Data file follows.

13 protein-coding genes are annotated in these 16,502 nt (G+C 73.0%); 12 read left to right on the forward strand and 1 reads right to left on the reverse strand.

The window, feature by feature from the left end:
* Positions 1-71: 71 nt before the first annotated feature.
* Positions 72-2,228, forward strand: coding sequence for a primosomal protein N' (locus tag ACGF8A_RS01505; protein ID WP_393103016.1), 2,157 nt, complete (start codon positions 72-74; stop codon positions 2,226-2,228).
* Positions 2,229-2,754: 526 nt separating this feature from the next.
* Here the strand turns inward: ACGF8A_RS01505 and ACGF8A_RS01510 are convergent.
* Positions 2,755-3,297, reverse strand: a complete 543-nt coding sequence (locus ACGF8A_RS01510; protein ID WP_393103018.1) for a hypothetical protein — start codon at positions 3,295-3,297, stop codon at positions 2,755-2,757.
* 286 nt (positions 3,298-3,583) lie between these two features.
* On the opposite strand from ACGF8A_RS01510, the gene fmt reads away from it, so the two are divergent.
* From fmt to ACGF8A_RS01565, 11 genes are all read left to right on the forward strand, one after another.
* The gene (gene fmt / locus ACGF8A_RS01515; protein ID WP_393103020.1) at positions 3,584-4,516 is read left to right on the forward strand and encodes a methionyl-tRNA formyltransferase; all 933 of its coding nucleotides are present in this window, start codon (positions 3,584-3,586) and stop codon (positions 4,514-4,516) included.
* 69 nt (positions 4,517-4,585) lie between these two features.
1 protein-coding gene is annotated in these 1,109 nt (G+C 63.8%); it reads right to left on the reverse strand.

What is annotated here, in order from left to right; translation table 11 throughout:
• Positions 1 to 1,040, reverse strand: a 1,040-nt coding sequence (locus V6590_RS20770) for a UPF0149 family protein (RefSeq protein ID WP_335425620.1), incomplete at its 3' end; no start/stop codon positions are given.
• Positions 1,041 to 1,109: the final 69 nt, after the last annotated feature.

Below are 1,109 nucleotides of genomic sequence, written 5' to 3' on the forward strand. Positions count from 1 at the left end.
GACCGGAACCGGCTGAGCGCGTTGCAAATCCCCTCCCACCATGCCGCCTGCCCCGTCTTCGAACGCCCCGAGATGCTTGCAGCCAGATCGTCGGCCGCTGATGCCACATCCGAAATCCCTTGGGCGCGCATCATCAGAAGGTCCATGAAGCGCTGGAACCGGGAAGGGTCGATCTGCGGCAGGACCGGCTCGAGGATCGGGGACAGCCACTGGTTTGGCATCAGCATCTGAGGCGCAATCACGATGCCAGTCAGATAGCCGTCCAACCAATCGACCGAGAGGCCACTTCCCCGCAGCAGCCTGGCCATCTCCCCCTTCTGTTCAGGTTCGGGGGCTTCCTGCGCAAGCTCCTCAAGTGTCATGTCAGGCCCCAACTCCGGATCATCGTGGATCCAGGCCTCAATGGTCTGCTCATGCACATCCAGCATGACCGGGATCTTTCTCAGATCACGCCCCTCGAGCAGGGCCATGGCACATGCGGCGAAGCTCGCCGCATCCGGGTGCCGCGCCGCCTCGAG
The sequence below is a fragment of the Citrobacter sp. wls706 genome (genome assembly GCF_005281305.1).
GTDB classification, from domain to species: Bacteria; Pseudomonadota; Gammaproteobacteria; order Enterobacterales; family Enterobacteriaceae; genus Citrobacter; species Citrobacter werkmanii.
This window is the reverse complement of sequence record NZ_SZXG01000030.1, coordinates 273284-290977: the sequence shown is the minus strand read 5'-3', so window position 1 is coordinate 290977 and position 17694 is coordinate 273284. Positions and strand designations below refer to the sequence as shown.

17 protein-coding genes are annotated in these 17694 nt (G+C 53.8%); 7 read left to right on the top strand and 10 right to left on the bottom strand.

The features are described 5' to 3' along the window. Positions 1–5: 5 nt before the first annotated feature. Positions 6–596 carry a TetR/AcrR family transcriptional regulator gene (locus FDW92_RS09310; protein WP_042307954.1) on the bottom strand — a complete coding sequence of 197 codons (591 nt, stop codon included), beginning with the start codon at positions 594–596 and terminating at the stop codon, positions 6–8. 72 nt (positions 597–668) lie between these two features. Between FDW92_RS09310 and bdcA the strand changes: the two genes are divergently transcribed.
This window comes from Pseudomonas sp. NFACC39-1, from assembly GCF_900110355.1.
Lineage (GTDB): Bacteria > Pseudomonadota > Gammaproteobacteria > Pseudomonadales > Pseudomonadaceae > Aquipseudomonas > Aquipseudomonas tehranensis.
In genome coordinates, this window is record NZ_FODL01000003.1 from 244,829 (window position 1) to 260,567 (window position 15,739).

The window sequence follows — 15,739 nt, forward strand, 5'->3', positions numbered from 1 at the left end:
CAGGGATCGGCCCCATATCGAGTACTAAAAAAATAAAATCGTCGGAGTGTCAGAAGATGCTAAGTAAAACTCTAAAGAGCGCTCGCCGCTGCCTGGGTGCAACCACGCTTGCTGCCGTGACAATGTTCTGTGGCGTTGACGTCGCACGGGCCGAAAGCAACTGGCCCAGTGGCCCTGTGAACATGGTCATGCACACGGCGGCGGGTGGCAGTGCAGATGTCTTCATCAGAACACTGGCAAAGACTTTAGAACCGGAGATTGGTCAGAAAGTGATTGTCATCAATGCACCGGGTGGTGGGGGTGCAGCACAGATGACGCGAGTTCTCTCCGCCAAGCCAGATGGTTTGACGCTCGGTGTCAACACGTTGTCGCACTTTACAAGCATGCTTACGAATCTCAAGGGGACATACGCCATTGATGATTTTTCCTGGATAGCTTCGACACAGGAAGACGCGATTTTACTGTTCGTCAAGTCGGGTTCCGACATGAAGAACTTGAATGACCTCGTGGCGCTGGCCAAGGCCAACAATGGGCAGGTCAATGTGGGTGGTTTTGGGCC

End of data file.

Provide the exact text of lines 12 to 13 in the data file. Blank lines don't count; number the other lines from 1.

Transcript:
* 69 nt (positions 4,517-4,585) lie between these two features.
1 protein-coding gene is annotated in these 1,109 nt (G+C 63.8%); it reads right to left on the reverse strand.